Friday, 29 December 2006


Laid in bed until My Fair Lady had finished. Thoroughly enjoyed it.
What's been happening over Christmas?

Well I'm finally back online at home. The luxury of blogging all over the house, not just in the computer room. So I expect the quality of posts will decrease as they are done in front of the telly (much like homework when we were at school).

Christmas has been and gone. In the two days before christmas I cleaned, tidied, sorted, bought a christmas tree, decorated it, went to a super-large supermarket to buy the makings of dinner two days in advance (shelves were empty, customers were fighting over the last bottle of baileys and shopping as if they were going to be holed up for 3 months), wrapped presents up at midnight on christmas eve (possibly even as Santa was coming down the non-existant chimney), had barely 5 hours sleep and woke with the toddlers at 6.30 to tear open presents without really looking at them. We ate but not too much, drank hardly anything, were tired enough to sit on the sofa feeling sleepy and forgot to play any games (once de rigeur for Christmas day). We also missed the Queen. But the roast potatoes were possibly the best they've ever been - following advice from sister who had seen them done on that science cooking programme.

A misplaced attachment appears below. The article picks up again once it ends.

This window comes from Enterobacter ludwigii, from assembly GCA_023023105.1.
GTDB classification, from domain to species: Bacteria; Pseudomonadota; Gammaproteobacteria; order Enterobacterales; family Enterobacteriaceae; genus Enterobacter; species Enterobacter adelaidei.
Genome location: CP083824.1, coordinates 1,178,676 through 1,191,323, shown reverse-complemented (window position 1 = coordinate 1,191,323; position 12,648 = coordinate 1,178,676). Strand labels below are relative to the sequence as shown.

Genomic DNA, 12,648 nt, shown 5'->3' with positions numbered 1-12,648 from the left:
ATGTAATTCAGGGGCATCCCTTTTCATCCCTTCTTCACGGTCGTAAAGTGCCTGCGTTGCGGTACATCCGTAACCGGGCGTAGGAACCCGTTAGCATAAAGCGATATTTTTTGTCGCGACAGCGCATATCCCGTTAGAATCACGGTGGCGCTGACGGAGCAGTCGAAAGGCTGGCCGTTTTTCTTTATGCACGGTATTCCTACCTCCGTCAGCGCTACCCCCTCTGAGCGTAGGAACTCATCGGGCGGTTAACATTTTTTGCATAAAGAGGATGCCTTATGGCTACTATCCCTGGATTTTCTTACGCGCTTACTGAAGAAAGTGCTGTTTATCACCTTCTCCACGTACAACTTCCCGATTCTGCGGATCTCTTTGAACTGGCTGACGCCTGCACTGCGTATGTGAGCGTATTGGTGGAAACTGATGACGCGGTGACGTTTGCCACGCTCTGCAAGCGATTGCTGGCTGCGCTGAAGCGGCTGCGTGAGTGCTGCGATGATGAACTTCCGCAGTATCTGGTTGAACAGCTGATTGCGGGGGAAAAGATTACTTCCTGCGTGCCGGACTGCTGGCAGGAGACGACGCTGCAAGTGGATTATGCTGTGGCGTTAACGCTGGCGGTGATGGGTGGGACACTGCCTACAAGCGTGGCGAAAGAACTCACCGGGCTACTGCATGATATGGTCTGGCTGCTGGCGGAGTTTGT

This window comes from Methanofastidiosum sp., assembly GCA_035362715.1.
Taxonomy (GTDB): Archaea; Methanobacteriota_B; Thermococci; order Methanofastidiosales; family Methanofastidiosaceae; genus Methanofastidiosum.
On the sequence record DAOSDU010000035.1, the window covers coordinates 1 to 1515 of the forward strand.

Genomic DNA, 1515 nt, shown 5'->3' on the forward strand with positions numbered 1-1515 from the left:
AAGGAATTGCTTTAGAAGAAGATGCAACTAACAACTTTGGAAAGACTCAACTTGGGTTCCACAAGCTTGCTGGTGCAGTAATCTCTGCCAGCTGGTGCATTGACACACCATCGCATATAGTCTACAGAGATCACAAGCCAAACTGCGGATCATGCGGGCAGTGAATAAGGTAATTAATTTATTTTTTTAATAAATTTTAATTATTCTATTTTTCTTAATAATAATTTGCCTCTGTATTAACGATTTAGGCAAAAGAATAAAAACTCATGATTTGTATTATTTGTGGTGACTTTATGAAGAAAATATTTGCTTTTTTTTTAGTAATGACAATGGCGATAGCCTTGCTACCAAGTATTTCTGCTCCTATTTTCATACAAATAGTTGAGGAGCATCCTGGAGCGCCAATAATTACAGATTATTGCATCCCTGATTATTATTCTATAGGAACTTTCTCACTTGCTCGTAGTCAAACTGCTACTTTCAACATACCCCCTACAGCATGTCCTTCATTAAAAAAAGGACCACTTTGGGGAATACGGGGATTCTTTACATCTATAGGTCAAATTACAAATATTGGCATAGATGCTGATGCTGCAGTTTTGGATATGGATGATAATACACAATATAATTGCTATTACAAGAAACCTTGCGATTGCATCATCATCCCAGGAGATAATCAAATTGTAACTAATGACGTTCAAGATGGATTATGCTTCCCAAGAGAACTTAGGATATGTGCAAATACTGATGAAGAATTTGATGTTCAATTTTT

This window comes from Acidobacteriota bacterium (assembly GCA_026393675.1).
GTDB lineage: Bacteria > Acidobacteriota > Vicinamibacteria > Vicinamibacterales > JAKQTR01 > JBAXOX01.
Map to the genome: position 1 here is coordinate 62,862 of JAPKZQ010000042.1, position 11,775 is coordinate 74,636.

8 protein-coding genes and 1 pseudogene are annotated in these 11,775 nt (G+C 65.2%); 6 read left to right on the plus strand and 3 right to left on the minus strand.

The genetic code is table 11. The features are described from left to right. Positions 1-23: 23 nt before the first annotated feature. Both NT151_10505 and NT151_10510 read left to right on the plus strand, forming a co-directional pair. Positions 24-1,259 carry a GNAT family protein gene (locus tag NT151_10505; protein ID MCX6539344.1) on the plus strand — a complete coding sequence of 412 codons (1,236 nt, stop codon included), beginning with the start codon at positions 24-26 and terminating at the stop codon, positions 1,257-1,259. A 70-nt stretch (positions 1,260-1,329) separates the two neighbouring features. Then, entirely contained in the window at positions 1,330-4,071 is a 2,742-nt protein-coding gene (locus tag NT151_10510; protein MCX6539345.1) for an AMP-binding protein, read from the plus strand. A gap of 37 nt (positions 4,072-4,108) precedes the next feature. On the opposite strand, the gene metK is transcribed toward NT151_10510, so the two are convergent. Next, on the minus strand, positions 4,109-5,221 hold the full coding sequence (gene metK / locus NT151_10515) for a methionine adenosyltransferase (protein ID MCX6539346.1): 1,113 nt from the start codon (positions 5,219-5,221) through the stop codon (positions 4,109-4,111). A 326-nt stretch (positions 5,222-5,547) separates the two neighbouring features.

Now the visitors have gone home and the house is back to the way it was before - still in a degree of chaos from moving in. And we're in that inbetween time between christmas and new year which sort of feels like no-man's-land. New year's eve - possibly the most over-hyped night of the year, almost impossible not to be disappointed by the outcome, almost certainly start the new year with a hangover. Roll on 31st.

Friday, 22 December 2006

Christmas Uncheer (2)

All day since 9.00am the Peckham one-way system has been jammed by people trying to get into Nettos. All the way down Alpha Street and round the corner. Honking. Obviously needing to feed the 5,000 or shop for the Christmas closure as if we won't be coming out again for a month.

Thursday, 21 December 2006

Tube Conversation

In a bold attempt, a woman turned to her neighbour and asked him if it would be ok to have a conversation. He unplugged himself from his ipod and looked at her expectantly. It might have got off to a better start if she had begun with something other than, "I don't think the London Paper is terribly good reading material". But after an uncomfortable pregnant pause she confessed to being rather drunk from a work's do (after having to explain to him what a work's do was - it transpires he was a foreign waiter) he jumped on the opener by asking her what she did. Sadly they were only getting warmed up when he had to get off.

On the way out of the station I was glad to notice that not all young men have taken to wearing their jeans hanging-low, I spotted one amongst a group of low-slingers whose bum was firmly in his jeans. Nice to see.

Wednesday, 20 December 2006